Harlem by Langston Hughes

What happens to a dream deferred?

Does it dry up
like a raisin in the sun?
Or fester like a sore—
And then run?
Does it stink like rotten meat?
Or crust and sugar over—
like a syrupy sweet?

Maybe it just sags
like a heavy load.

Or does it explode?

Over the past year and a half, some of my dreams have been lost forever (the dream of raising Sacha, of a long and happy marriage with my ex-husband, of acting as a surrogate, of being an ideal resident). Others have been called into question (I had always imagined working in Peru, perhaps with a home-base in the rural US, accompanied by my willing companions… now that those companions are out of the picture, where do I see myself?).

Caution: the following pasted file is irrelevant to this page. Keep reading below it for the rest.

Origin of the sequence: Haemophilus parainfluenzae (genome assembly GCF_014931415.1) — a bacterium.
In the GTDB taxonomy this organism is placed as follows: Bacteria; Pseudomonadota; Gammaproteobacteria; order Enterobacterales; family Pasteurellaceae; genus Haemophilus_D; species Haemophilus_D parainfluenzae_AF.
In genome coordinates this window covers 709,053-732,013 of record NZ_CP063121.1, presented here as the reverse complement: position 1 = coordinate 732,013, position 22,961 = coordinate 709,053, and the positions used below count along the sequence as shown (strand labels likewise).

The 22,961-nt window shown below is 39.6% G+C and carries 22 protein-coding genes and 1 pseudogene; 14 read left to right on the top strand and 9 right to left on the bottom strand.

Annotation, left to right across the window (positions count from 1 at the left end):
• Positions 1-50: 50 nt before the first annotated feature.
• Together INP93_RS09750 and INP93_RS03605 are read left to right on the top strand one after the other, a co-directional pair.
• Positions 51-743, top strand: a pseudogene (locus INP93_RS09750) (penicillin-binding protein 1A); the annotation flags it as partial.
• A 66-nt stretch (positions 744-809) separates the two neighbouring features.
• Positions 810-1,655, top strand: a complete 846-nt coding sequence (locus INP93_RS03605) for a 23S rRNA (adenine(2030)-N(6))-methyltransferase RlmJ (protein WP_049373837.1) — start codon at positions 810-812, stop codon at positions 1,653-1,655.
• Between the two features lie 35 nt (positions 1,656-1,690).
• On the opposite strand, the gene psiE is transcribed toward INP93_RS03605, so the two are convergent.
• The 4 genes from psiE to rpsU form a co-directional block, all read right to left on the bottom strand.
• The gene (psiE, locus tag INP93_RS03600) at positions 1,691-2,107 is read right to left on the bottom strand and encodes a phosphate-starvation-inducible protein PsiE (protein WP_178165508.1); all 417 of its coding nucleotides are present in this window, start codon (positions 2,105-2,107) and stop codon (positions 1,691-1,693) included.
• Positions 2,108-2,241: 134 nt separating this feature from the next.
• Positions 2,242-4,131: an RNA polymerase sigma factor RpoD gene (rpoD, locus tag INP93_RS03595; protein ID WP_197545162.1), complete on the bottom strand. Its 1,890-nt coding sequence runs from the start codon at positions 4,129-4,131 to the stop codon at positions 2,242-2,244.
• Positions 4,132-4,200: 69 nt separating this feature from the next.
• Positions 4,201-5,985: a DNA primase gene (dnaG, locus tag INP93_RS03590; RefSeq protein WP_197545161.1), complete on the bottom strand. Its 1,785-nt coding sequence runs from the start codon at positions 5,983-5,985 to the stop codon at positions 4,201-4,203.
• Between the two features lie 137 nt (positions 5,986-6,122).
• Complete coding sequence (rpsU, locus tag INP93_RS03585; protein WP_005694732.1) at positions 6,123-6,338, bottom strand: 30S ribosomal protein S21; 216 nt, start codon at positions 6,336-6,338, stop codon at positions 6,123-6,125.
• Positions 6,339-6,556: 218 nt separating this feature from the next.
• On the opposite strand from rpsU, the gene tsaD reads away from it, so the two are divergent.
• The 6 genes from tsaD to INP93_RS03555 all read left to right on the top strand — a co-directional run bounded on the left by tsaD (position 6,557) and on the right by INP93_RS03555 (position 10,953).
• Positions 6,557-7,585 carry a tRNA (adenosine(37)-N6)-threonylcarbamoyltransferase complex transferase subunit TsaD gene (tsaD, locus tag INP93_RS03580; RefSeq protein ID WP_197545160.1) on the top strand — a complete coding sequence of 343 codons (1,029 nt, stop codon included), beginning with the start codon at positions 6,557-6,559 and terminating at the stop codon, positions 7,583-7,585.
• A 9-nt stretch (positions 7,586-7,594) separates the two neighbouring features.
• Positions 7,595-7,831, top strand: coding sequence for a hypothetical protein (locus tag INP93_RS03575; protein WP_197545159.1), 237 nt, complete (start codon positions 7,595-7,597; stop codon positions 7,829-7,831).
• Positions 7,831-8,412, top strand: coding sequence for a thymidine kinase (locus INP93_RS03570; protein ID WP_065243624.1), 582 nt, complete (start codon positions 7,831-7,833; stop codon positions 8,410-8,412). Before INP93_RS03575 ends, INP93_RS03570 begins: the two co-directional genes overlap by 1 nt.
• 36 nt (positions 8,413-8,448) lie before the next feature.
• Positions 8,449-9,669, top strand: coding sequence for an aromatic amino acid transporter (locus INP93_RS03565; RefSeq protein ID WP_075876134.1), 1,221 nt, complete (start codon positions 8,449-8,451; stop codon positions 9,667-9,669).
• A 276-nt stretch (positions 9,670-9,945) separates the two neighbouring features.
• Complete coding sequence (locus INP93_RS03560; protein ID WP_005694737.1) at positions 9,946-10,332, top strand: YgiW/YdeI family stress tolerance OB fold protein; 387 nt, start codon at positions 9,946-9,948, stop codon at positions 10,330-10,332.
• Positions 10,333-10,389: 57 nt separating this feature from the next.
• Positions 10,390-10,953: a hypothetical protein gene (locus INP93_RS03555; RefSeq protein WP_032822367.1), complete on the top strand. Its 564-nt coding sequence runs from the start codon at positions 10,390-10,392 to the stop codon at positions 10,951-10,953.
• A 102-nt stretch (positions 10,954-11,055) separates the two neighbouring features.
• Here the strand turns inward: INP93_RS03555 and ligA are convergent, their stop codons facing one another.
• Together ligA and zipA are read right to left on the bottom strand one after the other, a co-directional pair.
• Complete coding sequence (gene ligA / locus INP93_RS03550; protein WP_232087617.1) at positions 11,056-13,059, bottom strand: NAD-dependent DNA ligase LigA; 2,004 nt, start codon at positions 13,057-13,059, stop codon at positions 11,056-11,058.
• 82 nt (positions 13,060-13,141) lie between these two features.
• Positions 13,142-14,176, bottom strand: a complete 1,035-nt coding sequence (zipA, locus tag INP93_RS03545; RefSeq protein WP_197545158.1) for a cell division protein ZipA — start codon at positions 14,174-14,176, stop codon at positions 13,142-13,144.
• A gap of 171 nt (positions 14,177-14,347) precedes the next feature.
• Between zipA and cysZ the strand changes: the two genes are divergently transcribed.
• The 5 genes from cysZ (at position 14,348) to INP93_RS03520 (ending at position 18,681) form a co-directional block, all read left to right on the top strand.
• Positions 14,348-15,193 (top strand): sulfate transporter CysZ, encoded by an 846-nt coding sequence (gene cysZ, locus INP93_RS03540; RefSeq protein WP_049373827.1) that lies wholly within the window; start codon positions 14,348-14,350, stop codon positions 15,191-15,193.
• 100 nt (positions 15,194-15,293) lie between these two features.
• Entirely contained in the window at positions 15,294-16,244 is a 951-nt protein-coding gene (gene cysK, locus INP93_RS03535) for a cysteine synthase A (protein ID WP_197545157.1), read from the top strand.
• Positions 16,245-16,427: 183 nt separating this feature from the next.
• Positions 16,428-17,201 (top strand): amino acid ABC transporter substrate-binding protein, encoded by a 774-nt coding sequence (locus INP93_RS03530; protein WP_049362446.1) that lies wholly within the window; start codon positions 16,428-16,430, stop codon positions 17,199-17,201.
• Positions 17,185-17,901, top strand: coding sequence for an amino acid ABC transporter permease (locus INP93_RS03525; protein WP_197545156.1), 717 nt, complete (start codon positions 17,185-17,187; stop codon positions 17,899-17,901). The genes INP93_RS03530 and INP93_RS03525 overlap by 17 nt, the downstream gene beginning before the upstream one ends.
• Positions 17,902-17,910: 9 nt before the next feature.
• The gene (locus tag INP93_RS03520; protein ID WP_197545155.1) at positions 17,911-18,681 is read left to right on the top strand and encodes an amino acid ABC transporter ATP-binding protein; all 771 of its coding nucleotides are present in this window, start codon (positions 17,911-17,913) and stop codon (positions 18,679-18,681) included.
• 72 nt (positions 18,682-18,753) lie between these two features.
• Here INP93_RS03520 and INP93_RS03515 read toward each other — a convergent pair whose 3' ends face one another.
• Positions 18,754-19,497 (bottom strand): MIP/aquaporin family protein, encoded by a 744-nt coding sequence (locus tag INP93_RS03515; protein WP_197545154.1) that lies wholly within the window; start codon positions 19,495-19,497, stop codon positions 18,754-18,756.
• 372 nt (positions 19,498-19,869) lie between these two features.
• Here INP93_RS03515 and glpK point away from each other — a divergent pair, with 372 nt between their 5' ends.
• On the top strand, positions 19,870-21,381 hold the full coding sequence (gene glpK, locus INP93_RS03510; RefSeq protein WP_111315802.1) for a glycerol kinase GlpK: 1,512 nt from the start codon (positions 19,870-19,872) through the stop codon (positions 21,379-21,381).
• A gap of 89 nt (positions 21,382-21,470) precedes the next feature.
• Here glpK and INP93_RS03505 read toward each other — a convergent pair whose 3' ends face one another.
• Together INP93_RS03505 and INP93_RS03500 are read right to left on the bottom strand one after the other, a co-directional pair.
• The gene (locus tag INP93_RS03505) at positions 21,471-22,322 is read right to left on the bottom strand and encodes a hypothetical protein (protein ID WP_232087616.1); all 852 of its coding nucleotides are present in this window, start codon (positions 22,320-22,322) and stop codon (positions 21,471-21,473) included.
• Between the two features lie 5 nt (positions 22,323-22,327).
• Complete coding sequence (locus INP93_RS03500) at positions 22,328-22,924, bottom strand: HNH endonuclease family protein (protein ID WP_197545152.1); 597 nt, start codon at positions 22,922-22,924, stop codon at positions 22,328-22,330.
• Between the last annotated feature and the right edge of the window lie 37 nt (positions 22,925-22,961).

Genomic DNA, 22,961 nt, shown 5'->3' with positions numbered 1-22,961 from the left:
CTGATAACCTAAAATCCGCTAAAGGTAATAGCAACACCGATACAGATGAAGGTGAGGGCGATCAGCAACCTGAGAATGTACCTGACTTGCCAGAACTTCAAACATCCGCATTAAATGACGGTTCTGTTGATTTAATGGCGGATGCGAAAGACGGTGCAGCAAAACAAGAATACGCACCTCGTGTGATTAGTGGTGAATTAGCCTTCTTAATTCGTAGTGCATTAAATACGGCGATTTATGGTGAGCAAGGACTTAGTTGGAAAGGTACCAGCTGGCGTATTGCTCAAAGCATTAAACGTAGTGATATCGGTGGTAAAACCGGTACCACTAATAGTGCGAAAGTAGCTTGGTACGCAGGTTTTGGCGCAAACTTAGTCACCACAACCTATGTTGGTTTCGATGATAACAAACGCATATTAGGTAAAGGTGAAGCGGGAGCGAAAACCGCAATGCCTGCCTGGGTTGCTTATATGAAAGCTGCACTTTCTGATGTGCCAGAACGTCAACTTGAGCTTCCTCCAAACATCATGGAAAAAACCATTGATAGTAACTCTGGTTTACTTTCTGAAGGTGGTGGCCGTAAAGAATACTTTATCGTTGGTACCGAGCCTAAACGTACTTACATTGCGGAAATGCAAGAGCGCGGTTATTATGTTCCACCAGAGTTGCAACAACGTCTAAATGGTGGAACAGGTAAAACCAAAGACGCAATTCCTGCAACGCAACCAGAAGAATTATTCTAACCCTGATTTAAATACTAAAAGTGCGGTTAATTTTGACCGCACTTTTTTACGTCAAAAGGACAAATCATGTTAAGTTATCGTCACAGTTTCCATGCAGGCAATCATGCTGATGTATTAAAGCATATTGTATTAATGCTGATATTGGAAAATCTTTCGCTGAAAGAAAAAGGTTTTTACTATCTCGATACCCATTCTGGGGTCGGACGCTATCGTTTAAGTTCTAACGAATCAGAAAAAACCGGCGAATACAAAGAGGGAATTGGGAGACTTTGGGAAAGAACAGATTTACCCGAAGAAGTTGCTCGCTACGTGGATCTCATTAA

Although it’s difficult to acknowledge, because it feels like a betrayal to Sacha, I know that some of my dreams are still intact and have simply been deferred. The dreams of a strong partnership, a loving family, living children. I’m not ready to embrace those dreams yet, but I am working on keeping them alive in the back of my mind while fostering some hope for the future.

Those dreams have been deferred, but not indefinitely. I can’t ignore them forever, but they won’t begin to rot anytime soon.